Sunday, August 16, 2009

Fools Fate


I'm not really sure to begin.  I was sure that the build up to this book was going to be worth it.  And for a while there I was sure it was turning out that way.  But then...  This has to be one of the worst endings to a book that I can remember.  The climax of the book was at about the halfway point and long past when the story should have wrapped up, the story is still going on.  And on.  And ON!  End it already!!!  It was almost like Robin Hobb couldn't let the characters go and she kept writing until she could find some "happy ending" for them, which seemed very contrived to me.  Ok, let me get to the review and then I'll come back to the critique.

"Fools Fate" picks up where "Golden Fool" left off with Dutiful and company heading off to the home of his future bride to slay the dragon.  The Fool informs Fitz that killing the dragon is another one of the points in the future that he has to change and begs Fitz to spare the dragon as ultimately the choice will be his, not Dutiful's.  Chade sees this as an affront to the Prince, since Dutiful had given his word that he would lay the head of the dragon on the threshold of the Narcheska's Motherhouse (and if you truly want to know what these terms mean then by all means read the book, I'm not going to waste my time trying to explain it).  Through much conspiring the Fool is left behind, to keep him from influencing Fitz and also because he told Fitz that his death is on the island where the dragon is.  Eventually, they get to the island and find the dragon encased in ice.  The Fool is waiting for them when they arrive and him an Fitz get separated from the rest and they are eventually captured by the White Prophet.  I've not mentioned her before because I wasn't certain how important to the story she was (another oversight from the author as this really should have been the bulk of the story).  According to the Fool there is only one White Prophet per age, but he considered himself the true White Prophet in the Assassin series.  However, he was now Gold and not White whereas the other Profit had retained her White color.  Regardless, she tortures the Fool and promises Fitz that if he doesn't kill the dragon that the Fool will be "forged" and given to her memory stone dragon.  Fitz being the Catalyst choses to save the Dragon, knowing that its the Fools life.  As they free the dragon from the Ice, Tintaglia the dragon from Bingtown arrives for her mate.  The White Prophet manages to quicken her dragon and suddenly there is a fight.  The White Prophet doesn't care which dragon dies so long as they are never able to mate and bring dragons back to the world.  What follows is spectacular and makes it worth reading just for that.  In the end the stone dragon of the White Prophet attacks Tintaglia and only Burrich and his son Swift stand in the way.  Burrich is gravely injured which eventually leads to his death and his son Swift manages to kill the stone dragon with a magic arrow to the eye (ok, so it kind of falls apart with that, but it was still a decent story at that point).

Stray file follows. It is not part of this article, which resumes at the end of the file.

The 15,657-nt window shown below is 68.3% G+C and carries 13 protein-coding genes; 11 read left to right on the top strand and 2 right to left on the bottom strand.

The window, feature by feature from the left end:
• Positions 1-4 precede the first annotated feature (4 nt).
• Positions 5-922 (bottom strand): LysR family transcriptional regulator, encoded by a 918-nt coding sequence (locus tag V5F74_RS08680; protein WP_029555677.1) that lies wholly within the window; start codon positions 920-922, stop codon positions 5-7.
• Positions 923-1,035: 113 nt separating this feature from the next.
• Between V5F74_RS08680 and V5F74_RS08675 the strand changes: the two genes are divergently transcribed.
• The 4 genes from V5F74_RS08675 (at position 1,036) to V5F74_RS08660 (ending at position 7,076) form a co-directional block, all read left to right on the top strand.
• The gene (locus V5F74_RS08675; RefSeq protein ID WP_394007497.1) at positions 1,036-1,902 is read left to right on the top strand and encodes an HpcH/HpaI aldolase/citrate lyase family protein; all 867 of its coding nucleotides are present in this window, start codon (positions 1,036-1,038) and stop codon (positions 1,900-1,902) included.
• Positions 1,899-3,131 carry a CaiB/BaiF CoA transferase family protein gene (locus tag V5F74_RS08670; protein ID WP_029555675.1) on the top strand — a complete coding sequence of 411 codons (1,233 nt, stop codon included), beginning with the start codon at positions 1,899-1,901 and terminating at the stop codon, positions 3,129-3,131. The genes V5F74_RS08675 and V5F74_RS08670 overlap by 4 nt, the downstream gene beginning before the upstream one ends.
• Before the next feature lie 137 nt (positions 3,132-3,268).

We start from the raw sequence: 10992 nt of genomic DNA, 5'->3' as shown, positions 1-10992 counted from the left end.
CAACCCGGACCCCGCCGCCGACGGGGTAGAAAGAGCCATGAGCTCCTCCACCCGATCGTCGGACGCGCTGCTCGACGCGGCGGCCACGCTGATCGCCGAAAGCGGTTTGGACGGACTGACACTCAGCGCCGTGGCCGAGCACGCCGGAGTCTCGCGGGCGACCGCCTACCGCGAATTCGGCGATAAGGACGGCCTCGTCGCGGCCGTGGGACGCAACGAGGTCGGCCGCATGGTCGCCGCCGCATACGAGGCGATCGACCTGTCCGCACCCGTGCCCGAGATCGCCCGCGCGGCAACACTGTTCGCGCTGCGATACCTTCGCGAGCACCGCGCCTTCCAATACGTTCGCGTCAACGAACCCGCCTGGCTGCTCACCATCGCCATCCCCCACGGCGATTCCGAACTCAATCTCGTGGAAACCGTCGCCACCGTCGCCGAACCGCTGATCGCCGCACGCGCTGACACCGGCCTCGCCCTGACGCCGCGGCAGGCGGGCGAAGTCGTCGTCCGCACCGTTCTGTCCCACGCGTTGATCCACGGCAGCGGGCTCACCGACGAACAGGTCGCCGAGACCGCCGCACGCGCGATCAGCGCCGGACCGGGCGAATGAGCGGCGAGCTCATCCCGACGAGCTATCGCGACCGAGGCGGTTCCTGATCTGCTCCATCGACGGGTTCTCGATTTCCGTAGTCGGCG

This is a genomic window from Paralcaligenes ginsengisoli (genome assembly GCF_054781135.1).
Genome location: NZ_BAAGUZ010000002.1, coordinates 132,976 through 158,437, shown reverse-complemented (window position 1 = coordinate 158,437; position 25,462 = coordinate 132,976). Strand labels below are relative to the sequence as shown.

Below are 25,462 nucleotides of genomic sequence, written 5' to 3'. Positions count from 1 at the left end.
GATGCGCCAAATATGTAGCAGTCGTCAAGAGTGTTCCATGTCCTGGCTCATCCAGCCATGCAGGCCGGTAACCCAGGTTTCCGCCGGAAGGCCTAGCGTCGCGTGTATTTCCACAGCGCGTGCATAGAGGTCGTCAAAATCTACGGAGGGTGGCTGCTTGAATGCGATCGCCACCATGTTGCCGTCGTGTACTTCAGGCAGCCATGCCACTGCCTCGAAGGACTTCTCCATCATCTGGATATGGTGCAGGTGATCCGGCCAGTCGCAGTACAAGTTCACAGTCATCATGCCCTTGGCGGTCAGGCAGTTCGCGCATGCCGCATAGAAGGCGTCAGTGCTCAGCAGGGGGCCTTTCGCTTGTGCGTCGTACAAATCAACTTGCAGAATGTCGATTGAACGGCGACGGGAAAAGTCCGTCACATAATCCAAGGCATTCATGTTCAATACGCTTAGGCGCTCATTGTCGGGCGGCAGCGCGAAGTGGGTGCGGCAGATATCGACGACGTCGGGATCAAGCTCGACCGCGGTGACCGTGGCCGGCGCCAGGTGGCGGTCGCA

So time to wrap it up right?  Wrong!  The story continues and we find that the Black Man on the island was a previous White Prophet.  It seems that when a profit makes a positive change for the future that they become darker and darker.  Thus the Fool was gold and beginning to darken whereas the White Prophet was still white.  But the Fool is dead and Fitz brings him back to life, etc., etc.  Fitz goes home, finds his ex love, marries her, etc. etc.  The last half of the book is wrapping up all of the loose ends.  This really pissed me off.  The previous book had nothing that really moved the story along, a wasted tree.  And then in this book, Robin Hobb can't seem to finish the story.  Help, I'm writing and I can't shut up!  If there was that much more that needed to be said, extend to another book (I can't believe I just said that after my rant from yesterday, but I'd rather have that than have the story ruined).  Regardless, it was too much.  It made the climax seem unimportant.  Robin Hobb put way too much stock in the reader wanting Fitz to finally be happy than to actually focusing on the story.  I like it when authors create worlds that are their playgrounds.  Raymond Fiest, Anne McCaffery, and Roger Zelazny were perhaps some of the best at doing that.  Each of them have written dozen of books for their worlds, but they rarely (it does happen) seem like the same ole same ole.  I'm going to let Robin in on a secret here.  The real story is the Elderlings and what happened to them and how their civilization began and ended.  How does that tie into dragons and magic?  How do the White Prophets and Catalyst fit into all this?  Honestly, the story of Fitz and the Fool should only be a footnote to the story, an introduction if you will.  Yet, what we got was Fitz's happy ending.  Honestly, it would have been a better story if he had perished. 

I'm curious if she figured that out.  A search on Google informs me that she has two additional books after this concerning a group from around Bingtown and called teh Rain Wild Chronicles (Dragon Keeper [2009] and Dragon Haven [2010]).  Sigh.  I guess I need to read those to find out if I should stay pissed off or find out if she redeems herself.  For the record there is no Robin Hobb.  Her real name is Margaret Astrid Lindholm Ogden (I guess she has as much trouble finishing her name as her books).  She writes under several pen names (I guess that keeps the mobs at bay better).  I'm hesitant to pick up more of her work for fear it will leave me as unsatisfied as this did.  Such a good start with Assassin totally F'ed up with Tawny Man. 

I give the first half of the book 4 out of 5 stars and the second half 1 out of 5.  Thus I give the overall book 2 out of 5.